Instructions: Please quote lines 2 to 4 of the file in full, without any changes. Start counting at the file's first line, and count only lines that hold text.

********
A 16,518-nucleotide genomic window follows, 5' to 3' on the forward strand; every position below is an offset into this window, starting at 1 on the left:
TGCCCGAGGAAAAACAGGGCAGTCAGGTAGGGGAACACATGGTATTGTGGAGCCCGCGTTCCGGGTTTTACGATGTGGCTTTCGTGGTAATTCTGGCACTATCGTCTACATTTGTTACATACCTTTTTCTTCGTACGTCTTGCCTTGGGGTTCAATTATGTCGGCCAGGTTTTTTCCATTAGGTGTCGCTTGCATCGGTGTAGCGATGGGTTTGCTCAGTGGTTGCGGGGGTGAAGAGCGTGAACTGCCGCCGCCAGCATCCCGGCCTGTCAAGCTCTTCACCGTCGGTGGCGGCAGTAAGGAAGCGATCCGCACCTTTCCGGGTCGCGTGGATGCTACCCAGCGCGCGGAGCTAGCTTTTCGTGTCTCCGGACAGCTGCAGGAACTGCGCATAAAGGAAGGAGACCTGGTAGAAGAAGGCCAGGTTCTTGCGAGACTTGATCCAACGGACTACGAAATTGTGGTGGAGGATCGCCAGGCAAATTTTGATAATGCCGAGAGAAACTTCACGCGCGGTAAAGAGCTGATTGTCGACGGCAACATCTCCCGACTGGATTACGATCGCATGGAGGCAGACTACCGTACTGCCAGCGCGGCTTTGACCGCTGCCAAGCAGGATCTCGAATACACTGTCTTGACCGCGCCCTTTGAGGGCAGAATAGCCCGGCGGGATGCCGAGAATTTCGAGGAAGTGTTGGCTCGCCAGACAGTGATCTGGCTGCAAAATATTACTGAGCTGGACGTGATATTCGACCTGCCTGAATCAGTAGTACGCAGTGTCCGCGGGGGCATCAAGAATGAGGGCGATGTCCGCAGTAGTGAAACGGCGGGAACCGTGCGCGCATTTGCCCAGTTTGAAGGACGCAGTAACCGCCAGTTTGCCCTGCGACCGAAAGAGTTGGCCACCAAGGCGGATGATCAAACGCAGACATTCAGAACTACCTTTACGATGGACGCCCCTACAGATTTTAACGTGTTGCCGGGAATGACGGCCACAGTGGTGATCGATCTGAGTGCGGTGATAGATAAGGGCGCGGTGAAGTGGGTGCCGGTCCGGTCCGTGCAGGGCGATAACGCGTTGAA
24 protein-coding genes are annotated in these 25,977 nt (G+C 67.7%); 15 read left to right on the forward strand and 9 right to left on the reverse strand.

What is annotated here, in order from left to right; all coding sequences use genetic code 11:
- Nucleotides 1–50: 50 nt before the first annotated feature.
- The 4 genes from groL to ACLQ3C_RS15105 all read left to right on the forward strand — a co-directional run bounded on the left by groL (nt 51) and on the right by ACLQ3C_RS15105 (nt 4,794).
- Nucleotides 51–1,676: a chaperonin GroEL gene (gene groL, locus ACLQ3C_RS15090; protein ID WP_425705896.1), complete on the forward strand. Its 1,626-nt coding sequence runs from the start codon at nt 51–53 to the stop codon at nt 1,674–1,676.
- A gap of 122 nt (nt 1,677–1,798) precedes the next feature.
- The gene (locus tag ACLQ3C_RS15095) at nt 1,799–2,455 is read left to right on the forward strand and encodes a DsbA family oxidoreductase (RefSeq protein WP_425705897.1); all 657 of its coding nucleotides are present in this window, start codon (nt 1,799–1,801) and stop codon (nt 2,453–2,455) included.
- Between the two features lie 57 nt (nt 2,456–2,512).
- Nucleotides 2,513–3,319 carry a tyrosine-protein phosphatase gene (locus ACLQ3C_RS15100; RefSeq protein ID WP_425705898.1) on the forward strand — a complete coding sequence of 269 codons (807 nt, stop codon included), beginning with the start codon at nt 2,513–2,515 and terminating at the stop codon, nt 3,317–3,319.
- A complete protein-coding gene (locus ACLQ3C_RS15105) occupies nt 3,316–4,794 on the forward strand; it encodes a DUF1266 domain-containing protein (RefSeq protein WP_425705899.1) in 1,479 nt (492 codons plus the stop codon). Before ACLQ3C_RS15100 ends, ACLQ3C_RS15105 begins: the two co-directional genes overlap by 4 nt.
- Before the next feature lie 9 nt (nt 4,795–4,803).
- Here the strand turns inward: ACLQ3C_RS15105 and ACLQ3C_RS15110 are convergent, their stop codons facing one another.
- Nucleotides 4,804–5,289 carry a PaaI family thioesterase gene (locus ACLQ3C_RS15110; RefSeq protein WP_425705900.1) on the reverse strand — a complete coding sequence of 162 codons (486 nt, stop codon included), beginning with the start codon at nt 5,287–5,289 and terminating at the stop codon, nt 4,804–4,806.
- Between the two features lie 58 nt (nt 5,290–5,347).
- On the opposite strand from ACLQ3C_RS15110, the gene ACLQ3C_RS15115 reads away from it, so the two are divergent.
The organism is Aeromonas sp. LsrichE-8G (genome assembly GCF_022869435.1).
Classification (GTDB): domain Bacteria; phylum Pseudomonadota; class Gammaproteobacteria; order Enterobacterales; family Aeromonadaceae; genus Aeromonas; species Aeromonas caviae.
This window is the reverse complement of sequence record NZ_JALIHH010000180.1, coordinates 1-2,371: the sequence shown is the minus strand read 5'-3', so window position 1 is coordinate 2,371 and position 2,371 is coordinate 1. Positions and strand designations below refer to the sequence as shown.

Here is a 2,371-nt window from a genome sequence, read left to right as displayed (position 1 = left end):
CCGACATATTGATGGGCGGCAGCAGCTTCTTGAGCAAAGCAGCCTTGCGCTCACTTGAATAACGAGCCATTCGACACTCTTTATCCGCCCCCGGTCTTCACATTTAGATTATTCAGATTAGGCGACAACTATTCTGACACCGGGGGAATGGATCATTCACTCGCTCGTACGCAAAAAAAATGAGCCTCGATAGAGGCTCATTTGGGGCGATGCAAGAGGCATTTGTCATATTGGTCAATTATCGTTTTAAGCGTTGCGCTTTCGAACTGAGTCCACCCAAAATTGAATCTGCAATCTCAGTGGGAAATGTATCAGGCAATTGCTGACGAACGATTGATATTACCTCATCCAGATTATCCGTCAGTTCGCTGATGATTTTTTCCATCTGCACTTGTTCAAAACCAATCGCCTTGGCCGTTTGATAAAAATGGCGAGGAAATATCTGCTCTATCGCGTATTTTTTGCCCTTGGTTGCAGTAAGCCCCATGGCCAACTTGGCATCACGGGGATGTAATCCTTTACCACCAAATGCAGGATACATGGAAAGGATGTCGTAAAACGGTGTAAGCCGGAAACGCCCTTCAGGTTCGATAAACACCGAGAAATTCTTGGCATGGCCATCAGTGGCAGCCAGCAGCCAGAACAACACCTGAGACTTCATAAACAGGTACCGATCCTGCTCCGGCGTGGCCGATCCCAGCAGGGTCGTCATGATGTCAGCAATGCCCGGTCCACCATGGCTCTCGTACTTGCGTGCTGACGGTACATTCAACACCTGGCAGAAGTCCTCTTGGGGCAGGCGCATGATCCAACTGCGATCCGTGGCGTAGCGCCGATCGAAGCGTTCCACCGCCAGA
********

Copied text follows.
TGCCCGAGGAAAAACAGGGCAGTCAGGTAGGGGAACACATGGTATTGTGGAGCCCGCGTTCCGGGTTTTACGATGTGGCTTTCGTGGTAATTCTGGCACTATCGTCTACATTTGTTACATACCTTTTTCTTCGTACGTCTTGCCTTGGGGTTCAATTATGTCGGCCAGGTTTTTTCCATTAGGTGTCGCTTGCATCGGTGTAGCGATGGGTTTGCTCAGTGGTTGCGGGGGTGAAGAGCGTGAACTGCCGCCGCCAGCATCCCGGCCTGTCAAGCTCTTCACCGTCGGTGGCGGCAGTAAGGAAGCGATCCGCACCTTTCCGGGTCGCGTGGATGCTACCCAGCGCGCGGAGCTAGCTTTTCGTGTCTCCGGACAGCTGCAGGAACTGCGCATAAAGGAAGGAGACCTGGTAGAAGAAGGCCAGGTTCTTGCGAGACTTGATCCAACGGACTACGAAATTGTGGTGGAGGATCGCCAGGCAAATTTTGATAATGCCGAGAGAAACTTCACGCGCGGTAAAGAGCTGATTGTCGACGGCAACATCTCCCGACTGGATTACGATCGCATGGAGGCAGACTACCGTACTGCCAGCGCGGCTTTGACCGCTGCCAAGCAGGATCTCGAATACACTGTCTTGACCGCGCCCTTTGAGGGCAGAATAGCCCGGCGGGATGCCGAGAATTTCGAGGAAGTGTTGGCTCGCCAGACAGTGATCTGGCTGCAAAATATTACTGAGCTGGACGTGATATTCGACCTGCCTGAATCAGTAGTACGCAGTGTCCGCGGGGGCATCAAGAATGAGGGCGATGTCCGCAGTAGTGAAACGGCGGGAACCGTGCGCGCATTTGCCCAGTTTGAAGGACGCAGTAACCGCCAGTTTGCCCTGCGACCGAAAGAGTTGGCCACCAAGGCGGATGATCAAACGCAGACATTCAGAACTACCTTTACGATGGACGCCCCTACAGATTTTAACGTGTTGCCGGGAATGACGGCCACAGTGGTGATCGATCTGAGTGCGGTGATAGATAAGGGCGCGGTGAAGTGGGTGCCGGTCCGGTCCGTGCAGGGCGATAACGCGTTGAA
24 protein-coding genes are annotated in these 25,977 nt (G+C 67.7%); 15 read left to right on the forward strand and 9 right to left on the reverse strand.

What is annotated here, in order from left to right; all coding sequences use genetic code 11: